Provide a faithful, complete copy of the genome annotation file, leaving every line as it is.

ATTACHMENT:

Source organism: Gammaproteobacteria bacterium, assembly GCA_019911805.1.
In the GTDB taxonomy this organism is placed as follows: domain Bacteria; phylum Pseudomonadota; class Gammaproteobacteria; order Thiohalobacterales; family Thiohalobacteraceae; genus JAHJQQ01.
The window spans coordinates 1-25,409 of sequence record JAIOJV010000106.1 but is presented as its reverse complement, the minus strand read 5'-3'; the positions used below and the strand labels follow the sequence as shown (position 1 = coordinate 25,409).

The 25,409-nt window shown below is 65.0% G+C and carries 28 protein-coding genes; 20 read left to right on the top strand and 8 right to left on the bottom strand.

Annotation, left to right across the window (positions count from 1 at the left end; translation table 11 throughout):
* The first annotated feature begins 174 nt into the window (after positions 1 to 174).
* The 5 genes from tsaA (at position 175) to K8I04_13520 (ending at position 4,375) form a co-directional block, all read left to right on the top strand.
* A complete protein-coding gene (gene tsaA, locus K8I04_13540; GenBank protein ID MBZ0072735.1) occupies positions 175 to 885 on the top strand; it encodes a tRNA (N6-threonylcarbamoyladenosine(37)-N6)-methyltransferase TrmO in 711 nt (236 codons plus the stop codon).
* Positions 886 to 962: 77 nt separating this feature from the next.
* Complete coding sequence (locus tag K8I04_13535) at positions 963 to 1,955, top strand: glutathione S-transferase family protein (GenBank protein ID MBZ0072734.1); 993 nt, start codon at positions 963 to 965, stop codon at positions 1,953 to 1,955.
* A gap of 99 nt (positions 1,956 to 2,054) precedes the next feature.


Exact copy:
Source organism: Gammaproteobacteria bacterium, assembly GCA_019911805.1.
In the GTDB taxonomy this organism is placed as follows: domain Bacteria; phylum Pseudomonadota; class Gammaproteobacteria; order Thiohalobacterales; family Thiohalobacteraceae; genus JAHJQQ01.
The window spans coordinates 1-25,409 of sequence record JAIOJV010000106.1 but is presented as its reverse complement, the minus strand read 5'-3'; the positions used below and the strand labels follow the sequence as shown (position 1 = coordinate 25,409).

The 25,409-nt window shown below is 65.0% G+C and carries 28 protein-coding genes; 20 read left to right on the top strand and 8 right to left on the bottom strand.

Annotation, left to right across the window (positions count from 1 at the left end; translation table 11 throughout):
* The first annotated feature begins 174 nt into the window (after positions 1 to 174).
* The 5 genes from tsaA (at position 175) to K8I04_13520 (ending at position 4,375) form a co-directional block, all read left to right on the top strand.
* A complete protein-coding gene (gene tsaA, locus K8I04_13540; GenBank protein ID MBZ0072735.1) occupies positions 175 to 885 on the top strand; it encodes a tRNA (N6-threonylcarbamoyladenosine(37)-N6)-methyltransferase TrmO in 711 nt (236 codons plus the stop codon).
* Positions 886 to 962: 77 nt separating this feature from the next.
* Complete coding sequence (locus tag K8I04_13535) at positions 963 to 1,955, top strand: glutathione S-transferase family protein (GenBank protein ID MBZ0072734.1); 993 nt, start codon at positions 963 to 965, stop codon at positions 1,953 to 1,955.
* A gap of 99 nt (positions 1,956 to 2,054) precedes the next feature.